“About 50 per cent go broke and one per cent make it big,” says Trevor Berry from The Old Timers Mine.

“The rest make a living; one way or the other. In 30 years, my friend found $50,000 of opal on his best day. In his worst year, he found $250 worth.

You can be on the bones of your bum, but every day you could hit the one.”

Forget notions of picks and lanterns, the modern opal miner uses bulldozers and excavators to work football-field sized claims, in a week instead of a year, usually in partnership to share the crushing costs ($1000 a day for just one machine is a commonly bandied-about figure).

The clientele at local hangout John’s Pizza Bar & Restaurant (where the pizzas are cheesy and colossal) are the reality of a rapidly ageing demographic, looking more like sunburned Santa Clauses than Chesty Bond.

No one admits to striking it big in the past couple of years (nudge-nudge, wink-wink).

Then again, who in their right mind would tell a stranger that they have a human-fist-sized gemstone on their bedside table?

Whatever the truth, the key to not eating dirt for dinner (and continuing on your quest) is to have a spouse who works a non-mining job, probably somewhere on Hutchison Street.

The main drag radiates the same laissez-faire, post-industrial higgledy-piggledy visage it has for years.

It certainly won’t be on the Tidy Town judges’ radar anytime soon.

The low-rise, boarded-up-in-places CBD is replete with emporiums, motels, clubs and ‘tourist attractions’ that all claim to be proxy opal galleries.

On the back streets, Coober feels like Cuba; veteran cars and trucks from various epochs lie dead and dying: Austins, Dodges and Kingswoods.

A Mad Max Interceptor lurks in one junkyard, which you’ll only see if you’re reckless enough to wander past the stay-the-hell-away signs.

‘Danger Keep Off’ forewarns another sign affixed to a Star Wars-looking spaceship beached in a carpark; a cast-off prop from the film Pitch Black.

Paradoxically, it’s one of the least dangerous things in town.

Coober Pedy is still movie-set utopia, especially if you’re looking to replicate Mars or a post-apocalyptic wasteland.

The infinite waste-dirt mounds piled around town and beyond, like a cataclysmic acne outbreak, certainly enhance the otherworldliness.

This OH&S cataclysm is not about to change soon. “There’s no back-fill order in Coober Pedy [you don’t have to fill in your holes] and we don’t want it,” says miner John.

“This helps out the small guys, the secondary miners, who haven’t got a drill or machine.”

Famously, above ground is only half the story here. Many long-term Pedians prefer life in underground dugouts; used mines or custom-blasted sanctuaries.

Save for the fact that the dugouts were unceremoniously gouged from the earth, they are the perfect eco-friendly housing initiative.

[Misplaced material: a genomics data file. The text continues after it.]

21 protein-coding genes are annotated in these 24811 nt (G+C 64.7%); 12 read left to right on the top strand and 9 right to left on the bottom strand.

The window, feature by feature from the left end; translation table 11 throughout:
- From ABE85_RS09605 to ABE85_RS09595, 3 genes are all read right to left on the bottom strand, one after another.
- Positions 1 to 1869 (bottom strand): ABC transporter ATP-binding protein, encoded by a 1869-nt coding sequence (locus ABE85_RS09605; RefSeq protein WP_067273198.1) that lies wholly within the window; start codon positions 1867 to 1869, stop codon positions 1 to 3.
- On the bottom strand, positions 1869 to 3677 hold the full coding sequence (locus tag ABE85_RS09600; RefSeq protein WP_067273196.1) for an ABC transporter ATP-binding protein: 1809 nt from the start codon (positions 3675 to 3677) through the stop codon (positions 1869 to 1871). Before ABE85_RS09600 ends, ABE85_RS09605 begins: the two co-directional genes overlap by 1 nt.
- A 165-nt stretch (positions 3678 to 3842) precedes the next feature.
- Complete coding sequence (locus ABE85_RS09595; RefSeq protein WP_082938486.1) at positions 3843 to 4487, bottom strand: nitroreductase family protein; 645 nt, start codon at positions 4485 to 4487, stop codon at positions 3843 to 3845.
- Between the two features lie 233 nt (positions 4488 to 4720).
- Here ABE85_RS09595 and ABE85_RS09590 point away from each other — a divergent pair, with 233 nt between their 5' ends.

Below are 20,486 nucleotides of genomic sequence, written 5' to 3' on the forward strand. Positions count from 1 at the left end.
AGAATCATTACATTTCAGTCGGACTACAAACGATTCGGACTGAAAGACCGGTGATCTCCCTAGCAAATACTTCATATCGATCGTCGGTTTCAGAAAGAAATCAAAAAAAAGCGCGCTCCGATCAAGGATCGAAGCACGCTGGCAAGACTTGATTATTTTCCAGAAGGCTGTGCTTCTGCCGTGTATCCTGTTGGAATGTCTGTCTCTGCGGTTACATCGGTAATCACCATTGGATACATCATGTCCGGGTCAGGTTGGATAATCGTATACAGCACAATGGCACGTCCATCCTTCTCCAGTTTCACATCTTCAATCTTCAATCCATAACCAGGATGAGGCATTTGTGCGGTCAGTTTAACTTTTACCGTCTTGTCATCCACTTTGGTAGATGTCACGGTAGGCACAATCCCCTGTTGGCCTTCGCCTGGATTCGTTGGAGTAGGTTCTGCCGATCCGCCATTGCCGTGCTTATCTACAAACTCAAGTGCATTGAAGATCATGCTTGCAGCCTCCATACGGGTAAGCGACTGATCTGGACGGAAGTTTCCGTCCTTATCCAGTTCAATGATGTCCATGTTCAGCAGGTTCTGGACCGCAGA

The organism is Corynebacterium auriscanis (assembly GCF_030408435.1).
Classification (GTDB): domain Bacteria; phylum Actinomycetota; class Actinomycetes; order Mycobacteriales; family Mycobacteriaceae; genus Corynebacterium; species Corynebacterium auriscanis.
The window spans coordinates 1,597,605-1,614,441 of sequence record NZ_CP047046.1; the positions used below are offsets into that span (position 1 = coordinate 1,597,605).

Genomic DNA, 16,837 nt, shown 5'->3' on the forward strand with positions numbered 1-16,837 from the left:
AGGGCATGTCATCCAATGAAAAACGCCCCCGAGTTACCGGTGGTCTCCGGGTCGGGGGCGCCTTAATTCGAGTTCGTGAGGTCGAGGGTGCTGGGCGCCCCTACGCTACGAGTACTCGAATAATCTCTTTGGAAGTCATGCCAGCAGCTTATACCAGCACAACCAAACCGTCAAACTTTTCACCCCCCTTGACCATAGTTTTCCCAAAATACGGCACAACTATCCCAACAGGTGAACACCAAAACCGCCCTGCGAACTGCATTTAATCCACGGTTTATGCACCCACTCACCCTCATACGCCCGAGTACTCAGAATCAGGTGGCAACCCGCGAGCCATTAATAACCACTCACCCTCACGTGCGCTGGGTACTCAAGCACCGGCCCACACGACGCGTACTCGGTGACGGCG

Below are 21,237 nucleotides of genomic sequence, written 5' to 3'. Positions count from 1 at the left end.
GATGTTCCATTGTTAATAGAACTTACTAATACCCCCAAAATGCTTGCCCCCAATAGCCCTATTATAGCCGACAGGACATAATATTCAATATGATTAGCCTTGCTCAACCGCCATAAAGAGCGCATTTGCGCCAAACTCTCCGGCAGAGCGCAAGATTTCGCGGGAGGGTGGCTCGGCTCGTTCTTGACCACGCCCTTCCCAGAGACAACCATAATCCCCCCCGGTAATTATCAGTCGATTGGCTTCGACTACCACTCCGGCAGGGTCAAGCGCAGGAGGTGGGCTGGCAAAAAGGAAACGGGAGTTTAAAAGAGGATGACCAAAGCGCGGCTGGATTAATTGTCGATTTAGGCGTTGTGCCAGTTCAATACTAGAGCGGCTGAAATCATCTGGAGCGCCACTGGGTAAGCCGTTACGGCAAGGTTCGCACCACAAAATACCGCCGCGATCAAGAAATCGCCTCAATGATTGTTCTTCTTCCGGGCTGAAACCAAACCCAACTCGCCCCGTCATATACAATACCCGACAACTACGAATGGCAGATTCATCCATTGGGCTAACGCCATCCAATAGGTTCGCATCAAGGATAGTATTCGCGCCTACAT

Thoroughly insulated, a dugout’s temperature settles in the low 20s even when outside it’s well into the 40s.

Jam B&B gives a flavour of just how liveable and homely a cave can be.

Outside it’s an unassuming quadrangle carved out of the blonde and pink earth, fringed by gardens of succulents and bougainvillea in the shade.

Inside, scrapes, gouges and veins in the rock look like post-modern wallpaper patterns, set against tiled floors and chandeliers.

A surprising amount of light finds its way in from the front windows and mining-strength vents keep the air unexpectedly fresh.

Claustrophobes won’t necessarily be able to look on these bright sides, especially once the lights turn off.

Naturally, even the act of constructing dugouts subverts strict regulations that constrain prospecting under the town itself.

“People ‘renovate’ instead of mine,” says Nick Troisi. “They have 21-room underground ‘homes’. “It can be chaos down there. People accidentally tunnel into a neighbour’s room and say, ‘whoops, sorry, I’ll just reverse’.”

For all the supposed bedlam, Coober Pedy self-regulates where and when it needs to.

Millions of bucks of polished opals sit in shops, homes, and under car seats, secured only by pacifiers, roller doors, big guns, ‘attack kangaroos’ and unspoken threats involving bottomless holes.

But you get the feeling that these are overkill, if not entirely superfluous. The esprit de corps here transcends even the opal itself. While the gemstone is unquestionably the lure, it’s not the sole reason people stay for a lifetime after a fleeting visit.

“Look how far I can see – that’s freedom,” says Terry from Josephine’s Gallery (and kangaroo orphanage). “I drive out of town and it’s like a load has lifted off you. In Sydney, there’s the cloud of people and pressure that you can’t escape.”

If you’ve had a hard time and want to get a fresh start, this town is happy to accept you.

You can live like a hermit or go to happy hour every night; no questions, few judgements.

Local cemetery Boot Hill (miners die with their boots on, so the legend goes) is full of people who gladly chose “shit pay and freedom over a ton of debt and a life you hate”.

Of course, in death as in life, the names and dates on the headstones are up for debate.



Details: Coober Pedy


Getting there: 

Coober Pedy is (at least) a nine-hour drive (850 kilometres) north-west from Adelaide along the (sealed) Stuart Highway. For a more adventurous route, consider the Explorer’s Way via Lake Eyre and the Oodnadatta Track. You’ll need a 4WD (read our story online, search: ‘Explorer’s Way’).

Staying there: 

Desert Cave Hotel – Stay underground in the centre of town, complete with underground bar and cafe.

Jam B&B – For something more intimate try this B&B on the outskirts.


Playing there: 

Contact Wayne Borrett, Arid Areas Tours, for a town tour or to the Breakaways, the Dingo Fence and beyond.


More: Visit Coober Pedy’s spiritual underground